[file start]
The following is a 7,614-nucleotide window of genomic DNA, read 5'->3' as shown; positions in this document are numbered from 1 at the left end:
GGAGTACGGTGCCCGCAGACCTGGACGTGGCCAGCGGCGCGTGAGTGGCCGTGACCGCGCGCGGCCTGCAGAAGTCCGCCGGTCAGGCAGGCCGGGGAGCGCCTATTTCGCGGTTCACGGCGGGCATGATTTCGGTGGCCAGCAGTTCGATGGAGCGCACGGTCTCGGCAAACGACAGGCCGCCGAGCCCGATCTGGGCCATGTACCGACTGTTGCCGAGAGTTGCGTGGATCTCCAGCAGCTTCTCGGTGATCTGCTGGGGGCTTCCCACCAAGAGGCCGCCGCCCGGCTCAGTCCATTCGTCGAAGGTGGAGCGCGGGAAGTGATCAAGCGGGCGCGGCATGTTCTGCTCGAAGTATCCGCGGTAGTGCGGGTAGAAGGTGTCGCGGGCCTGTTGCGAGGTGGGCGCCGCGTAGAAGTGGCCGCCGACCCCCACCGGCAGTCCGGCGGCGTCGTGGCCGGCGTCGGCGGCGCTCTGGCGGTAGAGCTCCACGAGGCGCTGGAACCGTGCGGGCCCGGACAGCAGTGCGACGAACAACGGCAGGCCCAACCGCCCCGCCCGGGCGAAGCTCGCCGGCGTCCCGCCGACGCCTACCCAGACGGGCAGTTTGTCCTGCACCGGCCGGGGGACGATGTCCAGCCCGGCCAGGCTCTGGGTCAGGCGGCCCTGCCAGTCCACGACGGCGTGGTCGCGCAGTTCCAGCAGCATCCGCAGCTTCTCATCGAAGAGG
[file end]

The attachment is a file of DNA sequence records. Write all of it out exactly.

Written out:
The following is a 7,614-nucleotide window of genomic DNA, read 5'->3' as shown; positions in this document are numbered from 1 at the left end:
GGAGTACGGTGCCCGCAGACCTGGACGTGGCCAGCGGCGCGTGAGTGGCCGTGACCGCGCGCGGCCTGCAGAAGTCCGCCGGTCAGGCAGGCCGGGGAGCGCCTATTTCGCGGTTCACGGCGGGCATGATTTCGGTGGCCAGCAGTTCGATGGAGCGCACGGTCTCGGCAAACGACAGGCCGCCGAGCCCGATCTGGGCCATGTACCGACTGTTGCCGAGAGTTGCGTGGATCTCCAGCAGCTTCTCGGTGATCTGCTGGGGGCTTCCCACCAAGAGGCCGCCGCCCGGCTCAGTCCATTCGTCGAAGGTGGAGCGCGGGAAGTGATCAAGCGGGCGCGGCATGTTCTGCTCGAAGTATCCGCGGTAGTGCGGGTAGAAGGTGTCGCGGGCCTGTTGCGAGGTGGGCGCCGCGTAGAAGTGGCCGCCGACCCCCACCGGCAGTCCGGCGGCGTCGTGGCCGGCGTCGGCGGCGCTCTGGCGGTAGAGCTCCACGAGGCGCTGGAACCGTGCGGGCCCGGACAGCAGTGCGACGAACAACGGCAGGCCCAACCGCCCCGCCCGGGCGAAGCTCGCCGGCGTCCCGCCGACGCCTACCCAGACGGGCAGTTTGTCCTGCACCGGCCGGGGGACGATGTCCAGCCCGGCCAGGCTCTGGGTCAGGCGGCCCTGCCAGTCCACGACGGCGTGGTCGCGCAGTTCCAGCAGCATCCGCAGCTTCTCATCGAAGAGG